Thus, the general carboxymethyl wood molasses proves to be a good and water-soluble calcium sequestrant, having a calcium complexing value of at least 0.7 × 10.sup.-3 moles/gram; and it does not gel upon addition of a large amount of calcium in its aqueous solution. This latter property is particularly important in its applications as corrosion control agents and detergent builders in aqueous systems, and that is lacking in carboxymethyl polygalactomannan. Carboxymethyl polygalactomannan claimed in the aforementioned patents was intended to be used as a thickener for a variety of food products when complexed with calcium. Although no calcium complexing value of carboxymethyl polygalactomannan per se was claimed in these patents, it was shown, however, that an amount of 2.6 × 10.sup.-3 moles of calcium ions was capable of increasing the apparent viscosity of 1% sodium carboxymethyl galactomannan gum aqueous solution from 780 cps to 33,000 cps at 25° C. On the contrary, no measurable viscosity can be observed in 2% aqueous solution of carboxymethyl wood molasses upon addition of 2.5 × 10.sup.-2 moles of calcium ions. Without limiting the theoretical considerations, the striking difference between the properties of calcium salts of carboxymethyl wood molasses and polygalactomannan may be attributed to the fact that wood molasses defined herein contains mainly oligomeric and, in lesser quantities, lower molecular weight wood carbohydrates and acid derivatives, whereas polygalactomannan like cellulose is a polymeric substance.

For the purpose of the invention, a spectrophotometric titration technique was developed for measuring the calcium complexing capacity of carboxymethyl wood molasses and comparative chemicals. The technique employes oxalate ions as a titration end point indicator. The principle of the titration is set forth as follows: In the presence of a complexing agent, oxalate ions [Ox] and the agent [K] complete for available calcium ions according to the following equations: ##EQU1## where k1 and k2 are formation constants of calcium-oxalate [Ox-Ca] and calcium-sequestrant [K-Ca] complexes, respectively. The terms "sequestrant" and "complexing agent" are used interchangeably herein. For simplicity, charges of the above components are omitted. Under the condition that processes (1) and (2) are irreversible, when calcium is added to a mixture of oxalate and sequestrant, the radio of complexes formed, [Ox-Ca]/[K-Ca], is determined by the partition function, k1 /k2. Thus, the rate of accumulation of oxalate-calcium complex increases with k1 /k2. As a result, a sequestrant with a large formation constant tends to delay the accumulation of enough insoluble oxalate-calcium particles to form a colloidal suspension and consequently the turbidity of the titrated solution. On the other hand, if the processes are reversible, the ratio [Ox-Ca]/[K-Ca] becomes a complex function of the formation constants as well as the dissociation constants, k'1 and k'2. At equilibrium, a limited supply of calcium to the system will result in the predominnt formation of a complex a stronger formation constant. In this case, any sequestrants with formation constants smaller than oxalate should yield the same titration end-point and thus cannot be differentiated. However, if k1 and k2 are much larger than k'1 and k'2, respectively, and/or the titration is carried out in a short period of time so that the equilibrium is not reached, one may expect the ratio [Ox-Ca] to be approximately proportional to k1 /k2. As a result, the appearance of turbidity of the titrated solution is delayed proportionally to the formation constant of a sequestrant.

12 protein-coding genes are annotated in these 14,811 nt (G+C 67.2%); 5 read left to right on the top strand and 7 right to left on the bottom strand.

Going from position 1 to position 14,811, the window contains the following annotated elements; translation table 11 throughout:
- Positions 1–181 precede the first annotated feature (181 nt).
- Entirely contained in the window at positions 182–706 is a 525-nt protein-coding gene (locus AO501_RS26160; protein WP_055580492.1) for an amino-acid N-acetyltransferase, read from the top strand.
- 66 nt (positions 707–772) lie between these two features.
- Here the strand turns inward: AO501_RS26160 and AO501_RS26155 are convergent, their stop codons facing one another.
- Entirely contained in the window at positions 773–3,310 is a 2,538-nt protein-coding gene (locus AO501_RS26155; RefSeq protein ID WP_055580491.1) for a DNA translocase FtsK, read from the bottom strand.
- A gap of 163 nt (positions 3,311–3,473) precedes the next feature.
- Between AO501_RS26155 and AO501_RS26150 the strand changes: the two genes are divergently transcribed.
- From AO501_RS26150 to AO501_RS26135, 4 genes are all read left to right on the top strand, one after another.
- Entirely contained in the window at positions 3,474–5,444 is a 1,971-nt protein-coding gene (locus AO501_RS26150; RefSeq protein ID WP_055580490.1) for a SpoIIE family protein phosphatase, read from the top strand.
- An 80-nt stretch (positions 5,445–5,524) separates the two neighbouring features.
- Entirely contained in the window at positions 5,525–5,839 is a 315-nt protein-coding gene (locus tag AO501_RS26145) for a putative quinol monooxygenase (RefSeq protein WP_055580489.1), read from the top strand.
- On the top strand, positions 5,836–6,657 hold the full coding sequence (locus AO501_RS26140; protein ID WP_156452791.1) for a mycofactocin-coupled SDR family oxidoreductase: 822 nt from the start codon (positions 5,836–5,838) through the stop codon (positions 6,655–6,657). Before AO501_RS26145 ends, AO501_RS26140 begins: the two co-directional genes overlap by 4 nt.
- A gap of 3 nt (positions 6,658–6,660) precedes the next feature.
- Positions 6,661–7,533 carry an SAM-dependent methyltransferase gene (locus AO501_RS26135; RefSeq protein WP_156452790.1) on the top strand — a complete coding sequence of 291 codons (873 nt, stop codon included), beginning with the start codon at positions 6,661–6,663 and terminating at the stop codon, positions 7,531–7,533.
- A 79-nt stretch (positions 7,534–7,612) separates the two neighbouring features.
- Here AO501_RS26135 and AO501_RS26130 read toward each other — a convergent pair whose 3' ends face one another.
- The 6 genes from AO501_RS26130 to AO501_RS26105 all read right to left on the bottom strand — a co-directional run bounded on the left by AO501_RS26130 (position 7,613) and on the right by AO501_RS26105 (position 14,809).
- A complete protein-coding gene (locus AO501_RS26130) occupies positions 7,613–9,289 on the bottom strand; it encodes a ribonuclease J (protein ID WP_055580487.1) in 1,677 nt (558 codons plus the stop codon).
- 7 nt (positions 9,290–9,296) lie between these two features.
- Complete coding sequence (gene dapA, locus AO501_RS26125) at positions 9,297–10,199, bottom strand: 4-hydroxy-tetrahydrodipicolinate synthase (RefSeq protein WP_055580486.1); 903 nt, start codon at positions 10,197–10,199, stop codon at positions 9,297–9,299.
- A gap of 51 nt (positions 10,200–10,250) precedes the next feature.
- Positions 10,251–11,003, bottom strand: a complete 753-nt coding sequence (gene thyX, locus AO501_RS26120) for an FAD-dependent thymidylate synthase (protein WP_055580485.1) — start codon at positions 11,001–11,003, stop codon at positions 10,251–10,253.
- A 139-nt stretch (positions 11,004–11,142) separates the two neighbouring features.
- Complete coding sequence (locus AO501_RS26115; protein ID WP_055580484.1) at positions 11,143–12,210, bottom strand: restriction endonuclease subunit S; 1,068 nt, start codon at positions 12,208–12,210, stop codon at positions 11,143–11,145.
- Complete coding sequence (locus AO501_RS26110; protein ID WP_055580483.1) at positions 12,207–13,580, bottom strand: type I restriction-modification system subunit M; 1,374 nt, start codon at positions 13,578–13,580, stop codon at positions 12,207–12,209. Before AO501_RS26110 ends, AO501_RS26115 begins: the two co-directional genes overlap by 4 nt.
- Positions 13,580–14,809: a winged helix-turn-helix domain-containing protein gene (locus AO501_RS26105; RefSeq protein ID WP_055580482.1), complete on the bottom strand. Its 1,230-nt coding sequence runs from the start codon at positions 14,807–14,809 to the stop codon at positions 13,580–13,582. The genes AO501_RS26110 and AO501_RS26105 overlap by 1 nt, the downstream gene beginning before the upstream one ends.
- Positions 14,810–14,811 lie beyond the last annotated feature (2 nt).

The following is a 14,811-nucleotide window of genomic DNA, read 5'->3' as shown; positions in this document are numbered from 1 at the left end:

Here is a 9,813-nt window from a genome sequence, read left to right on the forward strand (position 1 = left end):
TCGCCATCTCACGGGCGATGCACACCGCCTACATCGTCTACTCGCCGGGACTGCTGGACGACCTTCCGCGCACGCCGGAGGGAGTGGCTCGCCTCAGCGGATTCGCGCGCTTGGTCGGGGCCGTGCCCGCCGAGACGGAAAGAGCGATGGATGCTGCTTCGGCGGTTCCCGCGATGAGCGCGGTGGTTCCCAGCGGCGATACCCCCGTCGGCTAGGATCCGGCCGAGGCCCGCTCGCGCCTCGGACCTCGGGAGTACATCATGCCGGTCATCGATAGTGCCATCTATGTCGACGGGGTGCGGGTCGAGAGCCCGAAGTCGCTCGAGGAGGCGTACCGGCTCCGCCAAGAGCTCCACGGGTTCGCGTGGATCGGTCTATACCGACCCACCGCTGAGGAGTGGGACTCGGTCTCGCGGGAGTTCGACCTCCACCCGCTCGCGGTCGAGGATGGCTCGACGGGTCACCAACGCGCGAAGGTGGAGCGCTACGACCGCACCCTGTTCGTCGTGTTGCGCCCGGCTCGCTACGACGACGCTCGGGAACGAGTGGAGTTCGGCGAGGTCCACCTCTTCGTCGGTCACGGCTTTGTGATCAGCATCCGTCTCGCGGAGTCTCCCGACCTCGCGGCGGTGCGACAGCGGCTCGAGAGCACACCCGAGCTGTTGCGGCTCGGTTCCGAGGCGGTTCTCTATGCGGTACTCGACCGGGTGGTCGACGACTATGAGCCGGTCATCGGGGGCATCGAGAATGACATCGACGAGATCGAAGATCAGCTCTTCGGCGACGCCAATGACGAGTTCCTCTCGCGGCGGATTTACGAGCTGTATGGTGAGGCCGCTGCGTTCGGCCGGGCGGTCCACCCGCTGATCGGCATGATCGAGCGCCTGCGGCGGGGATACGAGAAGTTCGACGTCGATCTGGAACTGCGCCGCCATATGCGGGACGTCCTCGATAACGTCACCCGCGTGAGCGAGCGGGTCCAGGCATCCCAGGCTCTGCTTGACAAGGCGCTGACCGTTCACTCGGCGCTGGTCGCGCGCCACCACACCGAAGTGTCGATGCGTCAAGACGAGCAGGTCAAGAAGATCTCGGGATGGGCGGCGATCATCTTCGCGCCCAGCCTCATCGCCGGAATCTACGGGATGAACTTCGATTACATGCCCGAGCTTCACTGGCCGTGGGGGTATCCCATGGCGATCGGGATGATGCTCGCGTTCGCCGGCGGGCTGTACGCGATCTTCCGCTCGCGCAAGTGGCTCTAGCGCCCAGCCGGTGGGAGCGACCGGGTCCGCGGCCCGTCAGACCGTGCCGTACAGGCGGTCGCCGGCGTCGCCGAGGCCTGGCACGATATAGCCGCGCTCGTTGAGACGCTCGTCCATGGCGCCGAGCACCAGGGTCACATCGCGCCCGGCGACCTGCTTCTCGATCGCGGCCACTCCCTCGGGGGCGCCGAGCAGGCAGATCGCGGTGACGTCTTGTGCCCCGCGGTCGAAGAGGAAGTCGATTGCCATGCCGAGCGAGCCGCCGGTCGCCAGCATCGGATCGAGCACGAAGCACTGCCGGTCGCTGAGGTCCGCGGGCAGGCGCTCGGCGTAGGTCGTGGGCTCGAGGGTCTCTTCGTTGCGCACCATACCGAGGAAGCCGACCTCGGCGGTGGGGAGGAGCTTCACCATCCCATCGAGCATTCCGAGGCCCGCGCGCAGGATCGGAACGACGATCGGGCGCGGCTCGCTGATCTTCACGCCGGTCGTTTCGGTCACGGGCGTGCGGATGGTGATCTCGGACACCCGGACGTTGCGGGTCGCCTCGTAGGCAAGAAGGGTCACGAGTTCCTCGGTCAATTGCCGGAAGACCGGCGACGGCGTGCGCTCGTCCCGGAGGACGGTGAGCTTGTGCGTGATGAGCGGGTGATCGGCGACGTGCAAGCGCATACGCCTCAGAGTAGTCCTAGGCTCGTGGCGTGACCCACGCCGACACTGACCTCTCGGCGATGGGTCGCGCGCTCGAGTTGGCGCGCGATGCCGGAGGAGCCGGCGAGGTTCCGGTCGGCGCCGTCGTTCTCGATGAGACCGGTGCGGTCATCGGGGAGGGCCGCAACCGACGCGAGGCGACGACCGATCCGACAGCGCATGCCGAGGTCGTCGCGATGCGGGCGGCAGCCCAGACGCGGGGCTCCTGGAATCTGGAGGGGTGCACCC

STANDARD SOLUTIONS

Solution A -- ammonium oxalate, (NH4)2 C2 O4.H2 O, ACS reagent grade (60 grams) is dissolved in one liter of doubly distilled (d.d.) water.